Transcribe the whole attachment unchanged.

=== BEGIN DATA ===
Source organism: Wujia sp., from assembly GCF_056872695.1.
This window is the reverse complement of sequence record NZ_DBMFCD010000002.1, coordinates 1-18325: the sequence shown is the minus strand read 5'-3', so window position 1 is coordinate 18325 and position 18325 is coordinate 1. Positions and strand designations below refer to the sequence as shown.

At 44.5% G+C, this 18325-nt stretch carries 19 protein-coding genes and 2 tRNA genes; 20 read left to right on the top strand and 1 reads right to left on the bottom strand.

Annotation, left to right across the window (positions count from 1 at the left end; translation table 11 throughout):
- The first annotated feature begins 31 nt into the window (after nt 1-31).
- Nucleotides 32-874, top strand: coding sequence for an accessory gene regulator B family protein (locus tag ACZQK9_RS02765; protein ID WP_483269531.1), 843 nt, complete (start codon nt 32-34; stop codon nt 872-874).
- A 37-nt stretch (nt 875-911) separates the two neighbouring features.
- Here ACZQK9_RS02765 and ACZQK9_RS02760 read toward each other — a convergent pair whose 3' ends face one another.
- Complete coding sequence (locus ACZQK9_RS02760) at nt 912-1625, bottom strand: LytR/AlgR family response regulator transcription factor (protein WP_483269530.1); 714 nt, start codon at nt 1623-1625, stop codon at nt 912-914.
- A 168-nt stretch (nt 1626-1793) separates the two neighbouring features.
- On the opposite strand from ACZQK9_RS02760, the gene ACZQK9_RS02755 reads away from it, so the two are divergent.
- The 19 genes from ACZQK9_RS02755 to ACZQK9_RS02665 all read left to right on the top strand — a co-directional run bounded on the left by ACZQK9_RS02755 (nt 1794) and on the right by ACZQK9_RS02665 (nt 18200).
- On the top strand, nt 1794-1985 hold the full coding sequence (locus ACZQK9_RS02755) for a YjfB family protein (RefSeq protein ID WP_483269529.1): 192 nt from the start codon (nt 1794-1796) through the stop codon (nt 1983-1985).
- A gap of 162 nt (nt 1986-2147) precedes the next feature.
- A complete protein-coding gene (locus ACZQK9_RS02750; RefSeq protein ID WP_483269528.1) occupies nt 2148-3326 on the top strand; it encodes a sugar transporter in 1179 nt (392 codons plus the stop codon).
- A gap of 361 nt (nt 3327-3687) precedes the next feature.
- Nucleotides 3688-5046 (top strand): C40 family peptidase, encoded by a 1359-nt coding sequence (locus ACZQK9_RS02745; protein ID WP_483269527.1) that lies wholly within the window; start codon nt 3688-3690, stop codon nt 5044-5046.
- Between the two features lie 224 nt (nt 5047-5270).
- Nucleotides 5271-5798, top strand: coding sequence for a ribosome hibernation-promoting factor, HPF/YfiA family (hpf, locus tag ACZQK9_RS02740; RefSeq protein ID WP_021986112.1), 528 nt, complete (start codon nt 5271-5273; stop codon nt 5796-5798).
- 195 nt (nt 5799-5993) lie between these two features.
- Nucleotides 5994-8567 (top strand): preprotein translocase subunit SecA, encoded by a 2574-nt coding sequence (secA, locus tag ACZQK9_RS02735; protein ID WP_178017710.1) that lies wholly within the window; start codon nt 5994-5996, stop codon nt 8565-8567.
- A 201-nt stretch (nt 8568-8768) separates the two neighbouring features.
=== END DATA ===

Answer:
Source organism: Wujia sp., from assembly GCF_056872695.1.
This window is the reverse complement of sequence record NZ_DBMFCD010000002.1, coordinates 1-18325: the sequence shown is the minus strand read 5'-3', so window position 1 is coordinate 18325 and position 18325 is coordinate 1. Positions and strand designations below refer to the sequence as shown.

At 44.5% G+C, this 18325-nt stretch carries 19 protein-coding genes and 2 tRNA genes; 20 read left to right on the top strand and 1 reads right to left on the bottom strand.

Annotation, left to right across the window (positions count from 1 at the left end; translation table 11 throughout):
- The first annotated feature begins 31 nt into the window (after nt 1-31).
- Nucleotides 32-874, top strand: coding sequence for an accessory gene regulator B family protein (locus tag ACZQK9_RS02765; protein ID WP_483269531.1), 843 nt, complete (start codon nt 32-34; stop codon nt 872-874).
- A 37-nt stretch (nt 875-911) separates the two neighbouring features.
- Here ACZQK9_RS02765 and ACZQK9_RS02760 read toward each other — a convergent pair whose 3' ends face one another.
- Complete coding sequence (locus ACZQK9_RS02760) at nt 912-1625, bottom strand: LytR/AlgR family response regulator transcription factor (protein WP_483269530.1); 714 nt, start codon at nt 1623-1625, stop codon at nt 912-914.
- A 168-nt stretch (nt 1626-1793) separates the two neighbouring features.
- On the opposite strand from ACZQK9_RS02760, the gene ACZQK9_RS02755 reads away from it, so the two are divergent.
- The 19 genes from ACZQK9_RS02755 to ACZQK9_RS02665 all read left to right on the top strand — a co-directional run bounded on the left by ACZQK9_RS02755 (nt 1794) and on the right by ACZQK9_RS02665 (nt 18200).
- On the top strand, nt 1794-1985 hold the full coding sequence (locus ACZQK9_RS02755) for a YjfB family protein (RefSeq protein ID WP_483269529.1): 192 nt from the start codon (nt 1794-1796) through the stop codon (nt 1983-1985).
- A gap of 162 nt (nt 1986-2147) precedes the next feature.
- A complete protein-coding gene (locus ACZQK9_RS02750; RefSeq protein ID WP_483269528.1) occupies nt 2148-3326 on the top strand; it encodes a sugar transporter in 1179 nt (392 codons plus the stop codon).
- A gap of 361 nt (nt 3327-3687) precedes the next feature.
- Nucleotides 3688-5046 (top strand): C40 family peptidase, encoded by a 1359-nt coding sequence (locus ACZQK9_RS02745; protein ID WP_483269527.1) that lies wholly within the window; start codon nt 3688-3690, stop codon nt 5044-5046.
- Between the two features lie 224 nt (nt 5047-5270).
- Nucleotides 5271-5798, top strand: coding sequence for a ribosome hibernation-promoting factor, HPF/YfiA family (hpf, locus tag ACZQK9_RS02740; RefSeq protein ID WP_021986112.1), 528 nt, complete (start codon nt 5271-5273; stop codon nt 5796-5798).
- 195 nt (nt 5799-5993) lie between these two features.
- Nucleotides 5994-8567 (top strand): preprotein translocase subunit SecA, encoded by a 2574-nt coding sequence (secA, locus tag ACZQK9_RS02735; protein ID WP_178017710.1) that lies wholly within the window; start codon nt 5994-5996, stop codon nt 8565-8567.
- A 201-nt stretch (nt 8568-8768) separates the two neighbouring features.